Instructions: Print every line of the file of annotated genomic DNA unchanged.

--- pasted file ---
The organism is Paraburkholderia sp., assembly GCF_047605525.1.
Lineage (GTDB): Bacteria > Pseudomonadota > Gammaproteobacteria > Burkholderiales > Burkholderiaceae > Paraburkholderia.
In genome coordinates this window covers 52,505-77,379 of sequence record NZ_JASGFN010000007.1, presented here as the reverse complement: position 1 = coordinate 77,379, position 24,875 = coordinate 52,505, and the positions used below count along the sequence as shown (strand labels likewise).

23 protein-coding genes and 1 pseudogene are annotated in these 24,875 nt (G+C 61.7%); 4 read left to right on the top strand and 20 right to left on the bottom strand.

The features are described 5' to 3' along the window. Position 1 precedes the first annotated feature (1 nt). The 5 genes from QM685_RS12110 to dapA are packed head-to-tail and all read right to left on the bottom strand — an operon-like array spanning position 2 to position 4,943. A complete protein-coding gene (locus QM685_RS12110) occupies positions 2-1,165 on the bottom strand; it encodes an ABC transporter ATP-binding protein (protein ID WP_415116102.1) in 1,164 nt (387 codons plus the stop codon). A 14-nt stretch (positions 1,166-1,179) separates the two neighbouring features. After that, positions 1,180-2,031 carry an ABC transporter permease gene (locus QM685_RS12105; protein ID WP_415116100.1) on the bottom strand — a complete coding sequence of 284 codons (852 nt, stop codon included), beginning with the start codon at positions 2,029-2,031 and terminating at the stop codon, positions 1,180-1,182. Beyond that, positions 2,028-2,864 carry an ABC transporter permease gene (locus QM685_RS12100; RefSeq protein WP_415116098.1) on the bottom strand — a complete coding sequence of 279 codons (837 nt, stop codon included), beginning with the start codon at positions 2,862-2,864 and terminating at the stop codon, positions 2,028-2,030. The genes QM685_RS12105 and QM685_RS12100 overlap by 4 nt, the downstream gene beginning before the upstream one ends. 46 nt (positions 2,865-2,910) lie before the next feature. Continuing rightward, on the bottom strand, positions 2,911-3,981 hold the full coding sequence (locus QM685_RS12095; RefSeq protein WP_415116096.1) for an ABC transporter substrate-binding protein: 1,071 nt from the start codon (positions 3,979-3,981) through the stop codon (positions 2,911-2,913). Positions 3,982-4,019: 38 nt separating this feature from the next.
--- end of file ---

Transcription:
The organism is Paraburkholderia sp., assembly GCF_047605525.1.
Lineage (GTDB): Bacteria > Pseudomonadota > Gammaproteobacteria > Burkholderiales > Burkholderiaceae > Paraburkholderia.
In genome coordinates this window covers 52,505-77,379 of sequence record NZ_JASGFN010000007.1, presented here as the reverse complement: position 1 = coordinate 77,379, position 24,875 = coordinate 52,505, and the positions used below count along the sequence as shown (strand labels likewise).

23 protein-coding genes and 1 pseudogene are annotated in these 24,875 nt (G+C 61.7%); 4 read left to right on the top strand and 20 right to left on the bottom strand.

The features are described 5' to 3' along the window. Position 1 precedes the first annotated feature (1 nt). The 5 genes from QM685_RS12110 to dapA are packed head-to-tail and all read right to left on the bottom strand — an operon-like array spanning position 2 to position 4,943. A complete protein-coding gene (locus QM685_RS12110) occupies positions 2-1,165 on the bottom strand; it encodes an ABC transporter ATP-binding protein (protein ID WP_415116102.1) in 1,164 nt (387 codons plus the stop codon). A 14-nt stretch (positions 1,166-1,179) separates the two neighbouring features. After that, positions 1,180-2,031 carry an ABC transporter permease gene (locus QM685_RS12105; protein ID WP_415116100.1) on the bottom strand — a complete coding sequence of 284 codons (852 nt, stop codon included), beginning with the start codon at positions 2,029-2,031 and terminating at the stop codon, positions 1,180-1,182. Beyond that, positions 2,028-2,864 carry an ABC transporter permease gene (locus QM685_RS12100; RefSeq protein WP_415116098.1) on the bottom strand — a complete coding sequence of 279 codons (837 nt, stop codon included), beginning with the start codon at positions 2,862-2,864 and terminating at the stop codon, positions 2,028-2,030. The genes QM685_RS12105 and QM685_RS12100 overlap by 4 nt, the downstream gene beginning before the upstream one ends. 46 nt (positions 2,865-2,910) lie before the next feature. Continuing rightward, on the bottom strand, positions 2,911-3,981 hold the full coding sequence (locus QM685_RS12095; RefSeq protein WP_415116096.1) for an ABC transporter substrate-binding protein: 1,071 nt from the start codon (positions 3,979-3,981) through the stop codon (positions 2,911-2,913). Positions 3,982-4,019: 38 nt separating this feature from the next.